Secondary school board candidates answer questions about local issues

Every Fullerton Joint Union High School District Board nominee was invited to participate in this traditional function to help residents get to know the nominees better. Below are the candidates vying for Trust Zone 4 and their answers to our questions.

FJUHSD candidates from left to right: Lauren Klatzker and Matthew Van Hook.

FJUHSD fiduciary areas displayed in colors.

What motivated you to run for the school board? What strengths/experience will you bring to the school board if elected?

Lauren Klatzker: Continue to lead the county as a destination district by ensuring academic excellence and supporting the development of innovative classes/programs. My more than 18 years of experience as a public school special education teacher, counselor, administrator, and coordinator strengthens my ability and commitment to quality public schools in service to the FJUHSD community.

Matthew Van Hook: I was asked to run to improve citizen representation and parent responsiveness on the council. After more than twenty years of military service as an officer and teacher at the Air Force Academy, I have accepted this call to civic duty. Leading people, managing resources and developing programs are some of my many strengths.

What are the strengths of the neighborhood? Where do you think the district can do better?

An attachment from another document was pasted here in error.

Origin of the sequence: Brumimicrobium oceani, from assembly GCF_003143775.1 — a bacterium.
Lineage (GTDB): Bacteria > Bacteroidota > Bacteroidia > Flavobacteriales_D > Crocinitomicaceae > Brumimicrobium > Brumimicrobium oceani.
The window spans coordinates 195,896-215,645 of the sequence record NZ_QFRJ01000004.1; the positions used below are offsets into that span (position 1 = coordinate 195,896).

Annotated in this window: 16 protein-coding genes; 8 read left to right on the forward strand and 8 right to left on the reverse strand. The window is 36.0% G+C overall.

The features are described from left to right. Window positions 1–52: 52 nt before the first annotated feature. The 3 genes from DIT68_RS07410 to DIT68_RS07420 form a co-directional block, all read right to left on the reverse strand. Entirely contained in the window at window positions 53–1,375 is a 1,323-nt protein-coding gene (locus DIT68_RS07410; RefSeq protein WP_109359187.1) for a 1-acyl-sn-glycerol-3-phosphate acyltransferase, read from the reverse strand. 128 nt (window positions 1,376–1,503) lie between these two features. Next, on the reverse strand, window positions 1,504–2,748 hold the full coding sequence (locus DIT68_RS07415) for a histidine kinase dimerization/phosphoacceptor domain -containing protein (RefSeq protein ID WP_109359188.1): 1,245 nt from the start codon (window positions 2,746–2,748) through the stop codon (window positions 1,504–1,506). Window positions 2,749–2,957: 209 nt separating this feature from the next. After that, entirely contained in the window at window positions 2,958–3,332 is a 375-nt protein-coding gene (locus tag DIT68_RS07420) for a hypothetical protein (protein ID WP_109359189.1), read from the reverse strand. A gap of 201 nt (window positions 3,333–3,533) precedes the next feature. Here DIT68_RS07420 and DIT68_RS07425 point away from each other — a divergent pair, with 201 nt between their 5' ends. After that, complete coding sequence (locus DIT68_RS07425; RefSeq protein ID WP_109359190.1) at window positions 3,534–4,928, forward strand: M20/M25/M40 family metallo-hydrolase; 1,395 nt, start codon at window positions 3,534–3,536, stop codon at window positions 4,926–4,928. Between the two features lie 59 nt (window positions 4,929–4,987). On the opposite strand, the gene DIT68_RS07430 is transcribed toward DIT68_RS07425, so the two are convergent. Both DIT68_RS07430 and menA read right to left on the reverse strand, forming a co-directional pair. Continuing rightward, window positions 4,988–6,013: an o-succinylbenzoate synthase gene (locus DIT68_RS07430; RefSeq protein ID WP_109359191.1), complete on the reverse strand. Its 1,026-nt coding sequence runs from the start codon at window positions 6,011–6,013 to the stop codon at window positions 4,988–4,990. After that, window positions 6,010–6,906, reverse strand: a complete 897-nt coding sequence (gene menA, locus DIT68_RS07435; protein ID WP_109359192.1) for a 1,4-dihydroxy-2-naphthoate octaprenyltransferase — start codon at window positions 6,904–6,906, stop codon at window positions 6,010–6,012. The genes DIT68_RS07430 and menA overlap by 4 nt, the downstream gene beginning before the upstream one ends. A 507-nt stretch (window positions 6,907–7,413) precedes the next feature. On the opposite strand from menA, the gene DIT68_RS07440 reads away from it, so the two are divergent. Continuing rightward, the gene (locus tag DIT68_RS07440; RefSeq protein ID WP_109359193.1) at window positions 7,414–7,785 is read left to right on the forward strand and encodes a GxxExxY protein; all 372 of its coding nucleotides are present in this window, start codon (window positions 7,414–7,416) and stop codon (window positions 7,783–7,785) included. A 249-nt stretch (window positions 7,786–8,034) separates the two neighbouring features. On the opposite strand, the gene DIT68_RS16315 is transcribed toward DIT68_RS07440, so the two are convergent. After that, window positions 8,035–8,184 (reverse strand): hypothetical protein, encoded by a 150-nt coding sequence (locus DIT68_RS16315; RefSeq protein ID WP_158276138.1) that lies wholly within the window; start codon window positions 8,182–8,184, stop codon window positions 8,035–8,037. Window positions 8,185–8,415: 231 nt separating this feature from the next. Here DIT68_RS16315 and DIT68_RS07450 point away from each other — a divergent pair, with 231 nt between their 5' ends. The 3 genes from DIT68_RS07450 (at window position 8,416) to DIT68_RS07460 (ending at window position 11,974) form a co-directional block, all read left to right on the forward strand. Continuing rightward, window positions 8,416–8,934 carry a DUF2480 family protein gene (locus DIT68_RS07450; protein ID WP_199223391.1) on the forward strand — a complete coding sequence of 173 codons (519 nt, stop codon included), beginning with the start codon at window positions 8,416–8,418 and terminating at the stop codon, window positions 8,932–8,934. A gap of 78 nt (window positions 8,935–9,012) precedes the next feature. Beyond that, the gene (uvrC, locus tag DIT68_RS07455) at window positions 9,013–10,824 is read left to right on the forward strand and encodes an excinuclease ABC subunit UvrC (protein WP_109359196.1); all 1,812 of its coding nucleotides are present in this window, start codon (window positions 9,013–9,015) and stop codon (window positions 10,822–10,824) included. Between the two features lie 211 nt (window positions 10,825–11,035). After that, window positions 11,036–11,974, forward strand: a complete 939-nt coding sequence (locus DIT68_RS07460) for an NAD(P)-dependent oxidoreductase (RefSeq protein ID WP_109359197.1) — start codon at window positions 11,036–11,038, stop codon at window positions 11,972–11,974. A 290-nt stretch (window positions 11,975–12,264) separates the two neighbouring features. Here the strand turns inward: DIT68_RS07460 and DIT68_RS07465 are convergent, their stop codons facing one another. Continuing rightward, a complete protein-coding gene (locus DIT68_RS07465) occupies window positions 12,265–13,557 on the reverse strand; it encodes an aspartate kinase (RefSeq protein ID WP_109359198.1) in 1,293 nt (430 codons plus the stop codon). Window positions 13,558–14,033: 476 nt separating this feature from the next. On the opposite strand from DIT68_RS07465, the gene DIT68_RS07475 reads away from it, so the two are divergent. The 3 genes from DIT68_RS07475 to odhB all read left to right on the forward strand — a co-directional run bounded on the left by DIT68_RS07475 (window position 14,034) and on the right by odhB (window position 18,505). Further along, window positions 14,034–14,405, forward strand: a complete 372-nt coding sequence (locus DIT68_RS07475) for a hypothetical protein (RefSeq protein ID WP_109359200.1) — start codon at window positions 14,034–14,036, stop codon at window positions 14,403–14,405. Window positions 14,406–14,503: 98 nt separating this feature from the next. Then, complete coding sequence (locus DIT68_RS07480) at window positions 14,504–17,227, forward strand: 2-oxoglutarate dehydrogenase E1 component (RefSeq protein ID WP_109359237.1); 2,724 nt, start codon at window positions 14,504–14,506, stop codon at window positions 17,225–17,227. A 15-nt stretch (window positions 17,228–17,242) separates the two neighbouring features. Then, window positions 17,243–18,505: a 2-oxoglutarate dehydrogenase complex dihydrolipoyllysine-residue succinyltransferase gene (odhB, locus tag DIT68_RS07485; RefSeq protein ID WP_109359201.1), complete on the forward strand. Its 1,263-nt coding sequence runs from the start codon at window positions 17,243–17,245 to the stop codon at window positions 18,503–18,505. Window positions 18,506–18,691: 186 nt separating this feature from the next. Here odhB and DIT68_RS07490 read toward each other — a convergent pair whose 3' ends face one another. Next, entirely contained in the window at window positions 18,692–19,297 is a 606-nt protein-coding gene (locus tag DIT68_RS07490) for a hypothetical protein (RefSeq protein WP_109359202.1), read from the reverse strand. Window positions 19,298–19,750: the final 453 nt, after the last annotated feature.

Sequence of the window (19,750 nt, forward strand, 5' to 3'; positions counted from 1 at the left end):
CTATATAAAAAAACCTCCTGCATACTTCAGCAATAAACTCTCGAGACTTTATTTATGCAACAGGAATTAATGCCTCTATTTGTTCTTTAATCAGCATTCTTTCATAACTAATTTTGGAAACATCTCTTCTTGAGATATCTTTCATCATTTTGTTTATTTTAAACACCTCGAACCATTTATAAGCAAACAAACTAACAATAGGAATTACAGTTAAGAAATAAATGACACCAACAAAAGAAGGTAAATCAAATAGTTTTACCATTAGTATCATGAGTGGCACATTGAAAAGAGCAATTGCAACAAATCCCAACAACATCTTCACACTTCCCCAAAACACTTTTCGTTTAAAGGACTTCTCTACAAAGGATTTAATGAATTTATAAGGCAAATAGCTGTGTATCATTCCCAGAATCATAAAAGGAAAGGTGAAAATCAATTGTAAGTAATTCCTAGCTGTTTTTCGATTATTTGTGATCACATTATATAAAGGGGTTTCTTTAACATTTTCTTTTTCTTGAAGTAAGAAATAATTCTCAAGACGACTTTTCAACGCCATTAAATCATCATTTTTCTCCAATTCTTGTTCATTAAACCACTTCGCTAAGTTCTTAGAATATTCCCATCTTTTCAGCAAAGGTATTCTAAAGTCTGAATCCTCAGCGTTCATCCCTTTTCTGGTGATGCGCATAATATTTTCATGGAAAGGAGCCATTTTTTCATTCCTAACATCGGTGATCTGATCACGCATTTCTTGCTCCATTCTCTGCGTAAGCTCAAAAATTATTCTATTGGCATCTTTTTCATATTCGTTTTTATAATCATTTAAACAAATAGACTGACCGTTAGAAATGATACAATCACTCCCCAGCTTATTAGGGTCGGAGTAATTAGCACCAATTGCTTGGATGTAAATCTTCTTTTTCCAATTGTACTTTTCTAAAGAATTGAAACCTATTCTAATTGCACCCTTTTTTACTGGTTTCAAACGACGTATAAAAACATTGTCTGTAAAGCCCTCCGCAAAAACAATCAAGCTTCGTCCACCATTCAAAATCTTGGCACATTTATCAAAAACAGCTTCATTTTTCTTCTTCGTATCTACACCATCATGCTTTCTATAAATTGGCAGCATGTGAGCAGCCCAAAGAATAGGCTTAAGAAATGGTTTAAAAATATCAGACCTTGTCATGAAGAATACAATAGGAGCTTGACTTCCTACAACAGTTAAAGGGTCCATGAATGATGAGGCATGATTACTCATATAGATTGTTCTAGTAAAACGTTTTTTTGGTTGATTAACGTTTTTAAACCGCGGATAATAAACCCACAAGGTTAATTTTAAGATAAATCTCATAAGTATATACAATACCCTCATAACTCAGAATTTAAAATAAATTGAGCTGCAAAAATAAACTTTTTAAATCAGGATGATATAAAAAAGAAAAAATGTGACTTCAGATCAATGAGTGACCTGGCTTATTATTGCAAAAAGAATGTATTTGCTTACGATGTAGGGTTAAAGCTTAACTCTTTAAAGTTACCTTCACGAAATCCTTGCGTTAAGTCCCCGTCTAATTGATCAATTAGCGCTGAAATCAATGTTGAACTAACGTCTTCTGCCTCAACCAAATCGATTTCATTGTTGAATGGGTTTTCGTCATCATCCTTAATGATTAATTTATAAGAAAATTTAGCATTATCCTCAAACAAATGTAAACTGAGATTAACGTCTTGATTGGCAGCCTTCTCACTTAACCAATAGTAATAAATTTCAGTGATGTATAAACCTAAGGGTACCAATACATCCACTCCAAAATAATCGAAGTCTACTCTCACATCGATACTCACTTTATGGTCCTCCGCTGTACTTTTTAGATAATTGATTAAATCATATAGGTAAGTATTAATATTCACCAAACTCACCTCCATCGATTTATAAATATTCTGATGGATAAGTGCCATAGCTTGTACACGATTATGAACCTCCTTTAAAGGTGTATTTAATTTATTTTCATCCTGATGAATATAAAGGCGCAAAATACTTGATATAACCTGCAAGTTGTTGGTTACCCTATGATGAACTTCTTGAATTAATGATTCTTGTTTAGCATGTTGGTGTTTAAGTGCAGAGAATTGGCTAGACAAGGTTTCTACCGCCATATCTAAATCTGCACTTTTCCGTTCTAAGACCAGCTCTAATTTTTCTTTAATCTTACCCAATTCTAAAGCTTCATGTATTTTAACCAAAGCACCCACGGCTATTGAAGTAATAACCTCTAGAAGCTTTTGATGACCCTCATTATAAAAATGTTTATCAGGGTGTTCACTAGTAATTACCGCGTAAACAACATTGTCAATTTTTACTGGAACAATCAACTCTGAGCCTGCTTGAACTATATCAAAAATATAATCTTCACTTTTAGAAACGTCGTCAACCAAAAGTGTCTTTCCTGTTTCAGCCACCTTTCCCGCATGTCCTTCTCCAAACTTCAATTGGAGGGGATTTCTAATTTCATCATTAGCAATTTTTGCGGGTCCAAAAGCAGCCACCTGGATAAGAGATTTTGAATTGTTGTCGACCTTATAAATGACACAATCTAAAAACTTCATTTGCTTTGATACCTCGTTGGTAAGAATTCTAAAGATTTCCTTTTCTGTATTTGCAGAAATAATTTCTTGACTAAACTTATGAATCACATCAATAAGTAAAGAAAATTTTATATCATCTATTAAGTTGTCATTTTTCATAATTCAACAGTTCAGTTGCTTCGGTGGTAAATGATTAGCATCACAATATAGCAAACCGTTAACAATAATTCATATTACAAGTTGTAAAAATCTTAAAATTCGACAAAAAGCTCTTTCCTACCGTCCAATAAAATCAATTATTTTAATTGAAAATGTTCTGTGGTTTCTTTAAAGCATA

Lauren Klatzker: FJUHSD is a destination district due to unique programs across all schools. We cater to the interests and needs of diverse students and provide college and career readiness, as evidenced by high graduation rates. The provision of strategic and data-driven interventions to address learning gaps in specific groups of students is underway.

Matthew Van Hook: Most teachers and administrators demonstrate a strong commitment to student success despite a difficult student-teacher ratio. Similarly, we have clear leadership from our superintendent. Yet in preparing the entire student body for the paths they have chosen, whether that be four-year university, community college, or vocational training, we still have a lot of work to do. to do.

What is your view of charter schools?

Lauren Klatzker: Public schools are the cornerstones of the community and serve all students, regardless of their needs. Charters pick and choose their students. Charters are not required to hire accredited/qualified teachers or teach a standards-based curriculum. Charters add nothing to our community and benefit students for those who lead them.

Matthew Van Hook: If parents and local citizens were better represented by school boards, we wouldn’t have a national push for charter schools. Instead of spending time figuring out how to crush charter school proposals, school boards should examine why current public schools are failing to meet public needs and standards.

How do you see the role of a board member?